“It’s not difficult at all,” I say. “I enjoy my work. And now, Mr. Braddock, we should begin.”
Surprise passes over his face. “Of course. I apologize.”
After I swallow the lotus, I watch Patrick for as long as I can. As the eyelids lower, as my mind lifts away from the body, cloud light and drifting. He doesn’t move this time. He keeps to himself, maintaining a safe distance.
Iopen my eyes and look directly into Patrick’s. I’m smiling. The surface of my skin is warm and sparkling, my head heavy with a blissful drowsiness.
“I’ve missed you,” Patrick says, low. “You can’t know how much I’ve missed you.”
but I’ve been right here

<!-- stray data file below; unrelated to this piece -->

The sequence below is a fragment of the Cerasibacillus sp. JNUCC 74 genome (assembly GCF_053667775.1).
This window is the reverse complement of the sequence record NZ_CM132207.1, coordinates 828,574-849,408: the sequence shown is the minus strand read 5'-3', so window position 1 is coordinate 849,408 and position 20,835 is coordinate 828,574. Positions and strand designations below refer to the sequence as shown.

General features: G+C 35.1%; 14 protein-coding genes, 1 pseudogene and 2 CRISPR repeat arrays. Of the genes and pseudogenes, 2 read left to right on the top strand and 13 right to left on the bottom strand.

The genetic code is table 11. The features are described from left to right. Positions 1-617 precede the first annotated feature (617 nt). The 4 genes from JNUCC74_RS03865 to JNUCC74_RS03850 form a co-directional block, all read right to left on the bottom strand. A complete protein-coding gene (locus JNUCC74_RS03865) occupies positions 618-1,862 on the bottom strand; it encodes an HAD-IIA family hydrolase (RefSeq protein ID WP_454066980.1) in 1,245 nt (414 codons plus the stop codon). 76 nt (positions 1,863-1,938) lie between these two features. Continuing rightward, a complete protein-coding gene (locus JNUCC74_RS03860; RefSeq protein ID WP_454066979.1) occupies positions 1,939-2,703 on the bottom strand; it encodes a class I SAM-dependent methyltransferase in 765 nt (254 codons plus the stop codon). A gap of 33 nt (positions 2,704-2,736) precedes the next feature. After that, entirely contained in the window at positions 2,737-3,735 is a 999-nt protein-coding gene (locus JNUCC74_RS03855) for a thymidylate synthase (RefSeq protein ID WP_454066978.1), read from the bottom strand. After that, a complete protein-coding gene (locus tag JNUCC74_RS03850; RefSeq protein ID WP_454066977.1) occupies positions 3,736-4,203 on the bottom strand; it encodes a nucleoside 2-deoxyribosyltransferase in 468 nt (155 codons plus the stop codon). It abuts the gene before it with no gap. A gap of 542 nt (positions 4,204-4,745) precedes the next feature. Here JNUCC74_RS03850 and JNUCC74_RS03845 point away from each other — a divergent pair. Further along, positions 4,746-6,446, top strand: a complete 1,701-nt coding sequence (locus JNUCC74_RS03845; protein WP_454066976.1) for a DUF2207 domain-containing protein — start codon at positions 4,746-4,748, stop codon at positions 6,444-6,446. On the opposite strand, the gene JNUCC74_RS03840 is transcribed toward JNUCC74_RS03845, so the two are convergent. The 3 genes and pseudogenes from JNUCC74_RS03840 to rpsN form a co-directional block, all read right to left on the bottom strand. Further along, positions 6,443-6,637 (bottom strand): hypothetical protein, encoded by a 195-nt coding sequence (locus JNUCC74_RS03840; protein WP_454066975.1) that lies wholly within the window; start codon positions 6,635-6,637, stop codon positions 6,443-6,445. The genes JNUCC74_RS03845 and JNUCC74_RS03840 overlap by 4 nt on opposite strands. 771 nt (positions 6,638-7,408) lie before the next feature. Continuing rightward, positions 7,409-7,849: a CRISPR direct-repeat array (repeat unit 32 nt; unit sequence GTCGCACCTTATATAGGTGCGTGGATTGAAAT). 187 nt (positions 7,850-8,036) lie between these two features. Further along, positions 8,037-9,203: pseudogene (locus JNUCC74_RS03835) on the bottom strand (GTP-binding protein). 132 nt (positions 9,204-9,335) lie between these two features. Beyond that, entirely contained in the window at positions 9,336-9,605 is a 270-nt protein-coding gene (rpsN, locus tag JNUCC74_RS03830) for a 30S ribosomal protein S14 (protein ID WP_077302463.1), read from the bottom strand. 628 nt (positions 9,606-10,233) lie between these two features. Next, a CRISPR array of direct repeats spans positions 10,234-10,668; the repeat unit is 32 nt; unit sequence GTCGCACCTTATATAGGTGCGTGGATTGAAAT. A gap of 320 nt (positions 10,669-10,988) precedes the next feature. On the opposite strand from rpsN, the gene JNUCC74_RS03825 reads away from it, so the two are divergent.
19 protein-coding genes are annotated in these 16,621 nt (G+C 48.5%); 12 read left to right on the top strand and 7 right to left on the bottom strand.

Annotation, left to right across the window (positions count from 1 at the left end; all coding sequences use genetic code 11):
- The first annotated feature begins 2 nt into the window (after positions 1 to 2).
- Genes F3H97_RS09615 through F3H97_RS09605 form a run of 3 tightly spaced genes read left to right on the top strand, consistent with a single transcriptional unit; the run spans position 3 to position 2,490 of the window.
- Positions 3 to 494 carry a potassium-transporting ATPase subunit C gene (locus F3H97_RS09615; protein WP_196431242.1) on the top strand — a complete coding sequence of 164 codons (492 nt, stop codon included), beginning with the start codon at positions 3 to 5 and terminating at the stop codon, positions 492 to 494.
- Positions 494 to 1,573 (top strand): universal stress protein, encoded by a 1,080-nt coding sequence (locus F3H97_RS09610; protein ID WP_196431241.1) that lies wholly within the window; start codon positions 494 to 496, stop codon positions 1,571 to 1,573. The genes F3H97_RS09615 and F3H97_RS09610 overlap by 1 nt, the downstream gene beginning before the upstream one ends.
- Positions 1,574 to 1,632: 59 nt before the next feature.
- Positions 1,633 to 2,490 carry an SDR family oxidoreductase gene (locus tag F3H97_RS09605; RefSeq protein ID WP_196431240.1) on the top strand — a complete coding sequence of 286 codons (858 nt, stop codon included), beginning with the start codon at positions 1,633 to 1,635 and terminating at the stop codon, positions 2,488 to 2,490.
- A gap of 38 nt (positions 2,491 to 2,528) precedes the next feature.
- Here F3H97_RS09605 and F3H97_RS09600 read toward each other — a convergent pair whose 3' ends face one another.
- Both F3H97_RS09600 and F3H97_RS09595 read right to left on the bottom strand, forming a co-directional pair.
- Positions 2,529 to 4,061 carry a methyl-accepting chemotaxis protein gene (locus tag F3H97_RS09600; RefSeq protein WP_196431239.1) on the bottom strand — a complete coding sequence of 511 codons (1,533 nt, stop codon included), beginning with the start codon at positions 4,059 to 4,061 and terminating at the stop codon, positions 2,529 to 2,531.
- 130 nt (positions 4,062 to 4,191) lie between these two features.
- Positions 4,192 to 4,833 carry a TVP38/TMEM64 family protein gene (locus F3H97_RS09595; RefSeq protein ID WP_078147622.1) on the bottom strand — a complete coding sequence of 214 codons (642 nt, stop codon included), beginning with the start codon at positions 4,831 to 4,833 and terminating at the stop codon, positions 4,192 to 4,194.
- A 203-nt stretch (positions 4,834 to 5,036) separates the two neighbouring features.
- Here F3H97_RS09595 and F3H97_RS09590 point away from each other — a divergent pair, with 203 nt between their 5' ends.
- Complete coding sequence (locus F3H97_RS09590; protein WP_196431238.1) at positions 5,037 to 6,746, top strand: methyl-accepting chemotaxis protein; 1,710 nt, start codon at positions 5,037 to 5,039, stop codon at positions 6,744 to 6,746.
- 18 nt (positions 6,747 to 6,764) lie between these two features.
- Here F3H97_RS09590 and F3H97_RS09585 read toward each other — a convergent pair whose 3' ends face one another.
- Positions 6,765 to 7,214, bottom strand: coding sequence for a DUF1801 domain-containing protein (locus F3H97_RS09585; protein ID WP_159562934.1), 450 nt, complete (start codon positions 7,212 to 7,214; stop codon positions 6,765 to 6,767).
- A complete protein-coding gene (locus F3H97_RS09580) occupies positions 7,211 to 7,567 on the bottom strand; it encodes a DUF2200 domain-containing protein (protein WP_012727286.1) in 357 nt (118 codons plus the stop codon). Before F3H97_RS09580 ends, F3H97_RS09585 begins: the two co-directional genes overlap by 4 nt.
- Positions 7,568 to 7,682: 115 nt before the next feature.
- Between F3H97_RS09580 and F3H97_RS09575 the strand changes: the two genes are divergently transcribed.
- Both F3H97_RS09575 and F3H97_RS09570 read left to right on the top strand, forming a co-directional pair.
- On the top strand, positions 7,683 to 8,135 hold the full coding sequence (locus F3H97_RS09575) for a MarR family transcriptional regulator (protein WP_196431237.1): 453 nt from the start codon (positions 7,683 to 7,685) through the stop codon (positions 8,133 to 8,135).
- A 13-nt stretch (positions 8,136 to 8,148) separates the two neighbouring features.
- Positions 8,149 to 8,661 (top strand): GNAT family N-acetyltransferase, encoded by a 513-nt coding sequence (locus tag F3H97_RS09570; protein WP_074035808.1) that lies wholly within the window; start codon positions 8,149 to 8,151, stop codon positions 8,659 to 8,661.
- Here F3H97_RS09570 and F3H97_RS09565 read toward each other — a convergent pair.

A sharp splinter of confusion breaks through my happiness.
I’ve been right here all along
He leans forward. I know that he’s about to reach for me. He’s going to take my hand in his, run his thumb along my skin. Something else gives. My smile turns heavy on my face. A limb that’s fallen asleep. He becomes a client again, and I’m a body, untouchable and temporary.
“Mr. Braddock,” I say, with an effort.
Patrick sits back. He doesn’t hide the movement of his gaze over my mouth, my hands in my lap, my bare feet planted on the floor. I sit, barely breathing as I allow him to piece me back together.
“Aren’t you cold?” he asks. “I’m cold looking at you. It’s freezing in here.”
“Not at all,” I say. “I’m quite comfortable.”
He stares at my bare arms. “I feel like I should offer you my coat.”
“That won’t be necessary.” I catch an unexpected note in my words. Close to flirtatiousness; a bright spill against my voice.
Patrick smiles, but he’s distracted, seriousness already moving in behind the smile. “Tell me something,” he says, near a whisper now. “Do you remember?”